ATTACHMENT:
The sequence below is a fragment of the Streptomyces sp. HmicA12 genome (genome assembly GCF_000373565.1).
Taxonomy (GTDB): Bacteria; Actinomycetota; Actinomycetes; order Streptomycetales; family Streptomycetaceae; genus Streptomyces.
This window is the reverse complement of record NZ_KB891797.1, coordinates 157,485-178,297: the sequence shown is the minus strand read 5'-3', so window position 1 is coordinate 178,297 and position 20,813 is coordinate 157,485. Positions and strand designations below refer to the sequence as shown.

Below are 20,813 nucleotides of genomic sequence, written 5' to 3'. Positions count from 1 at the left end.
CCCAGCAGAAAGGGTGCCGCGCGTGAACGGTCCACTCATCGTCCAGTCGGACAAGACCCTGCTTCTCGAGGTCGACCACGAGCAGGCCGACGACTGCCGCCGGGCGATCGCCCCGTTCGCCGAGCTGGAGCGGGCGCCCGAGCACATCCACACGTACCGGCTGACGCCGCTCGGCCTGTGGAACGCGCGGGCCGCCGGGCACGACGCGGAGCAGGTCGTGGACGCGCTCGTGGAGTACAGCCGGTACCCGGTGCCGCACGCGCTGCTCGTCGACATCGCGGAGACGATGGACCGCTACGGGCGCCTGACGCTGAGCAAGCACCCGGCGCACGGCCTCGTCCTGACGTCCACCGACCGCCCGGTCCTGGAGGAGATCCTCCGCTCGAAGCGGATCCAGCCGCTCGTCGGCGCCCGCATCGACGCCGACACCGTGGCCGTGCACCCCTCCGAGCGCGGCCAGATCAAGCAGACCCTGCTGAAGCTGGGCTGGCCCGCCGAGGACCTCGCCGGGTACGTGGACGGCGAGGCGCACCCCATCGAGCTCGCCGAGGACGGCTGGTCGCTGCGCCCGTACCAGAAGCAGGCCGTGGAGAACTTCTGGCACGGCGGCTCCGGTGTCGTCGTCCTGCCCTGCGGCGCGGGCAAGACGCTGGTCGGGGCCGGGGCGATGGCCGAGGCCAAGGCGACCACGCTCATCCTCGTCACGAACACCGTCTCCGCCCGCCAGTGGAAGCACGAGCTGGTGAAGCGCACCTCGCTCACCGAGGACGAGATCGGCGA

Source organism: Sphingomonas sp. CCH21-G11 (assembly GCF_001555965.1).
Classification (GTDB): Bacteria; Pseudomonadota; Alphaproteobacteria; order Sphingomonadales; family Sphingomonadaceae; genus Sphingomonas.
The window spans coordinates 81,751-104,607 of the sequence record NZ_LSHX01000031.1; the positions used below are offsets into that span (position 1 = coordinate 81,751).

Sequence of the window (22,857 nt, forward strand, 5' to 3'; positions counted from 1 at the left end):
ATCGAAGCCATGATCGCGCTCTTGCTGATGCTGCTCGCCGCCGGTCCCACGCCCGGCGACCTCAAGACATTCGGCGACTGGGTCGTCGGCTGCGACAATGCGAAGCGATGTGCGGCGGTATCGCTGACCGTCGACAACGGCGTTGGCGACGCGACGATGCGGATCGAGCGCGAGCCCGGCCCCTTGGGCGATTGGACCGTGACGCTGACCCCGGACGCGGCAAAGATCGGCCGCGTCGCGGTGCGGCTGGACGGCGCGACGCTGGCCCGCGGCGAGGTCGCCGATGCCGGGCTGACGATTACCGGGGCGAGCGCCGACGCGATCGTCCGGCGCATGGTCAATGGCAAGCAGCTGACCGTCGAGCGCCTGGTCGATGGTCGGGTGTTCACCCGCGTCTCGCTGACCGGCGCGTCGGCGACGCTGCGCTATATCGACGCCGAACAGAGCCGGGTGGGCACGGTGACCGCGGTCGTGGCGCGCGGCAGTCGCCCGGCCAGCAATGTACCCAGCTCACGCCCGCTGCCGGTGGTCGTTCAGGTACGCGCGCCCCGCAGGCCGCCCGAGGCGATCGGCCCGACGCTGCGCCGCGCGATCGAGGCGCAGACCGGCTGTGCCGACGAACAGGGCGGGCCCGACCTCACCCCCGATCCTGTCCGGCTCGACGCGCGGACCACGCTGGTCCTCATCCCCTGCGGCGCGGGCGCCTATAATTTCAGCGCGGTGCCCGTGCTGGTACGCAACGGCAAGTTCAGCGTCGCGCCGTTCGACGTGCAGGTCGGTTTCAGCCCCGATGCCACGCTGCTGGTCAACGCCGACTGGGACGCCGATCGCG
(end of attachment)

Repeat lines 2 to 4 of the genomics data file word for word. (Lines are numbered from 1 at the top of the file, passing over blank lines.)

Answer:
Taxonomy (GTDB): Bacteria; Actinomycetota; Actinomycetes; order Streptomycetales; family Streptomycetaceae; genus Streptomyces.
This window is the reverse complement of record NZ_KB891797.1, coordinates 157,485-178,297: the sequence shown is the minus strand read 5'-3', so window position 1 is coordinate 178,297 and position 20,813 is coordinate 157,485. Positions and strand designations below refer to the sequence as shown.

Below are 20,813 nucleotides of genomic sequence, written 5' to 3'. Positions count from 1 at the left end.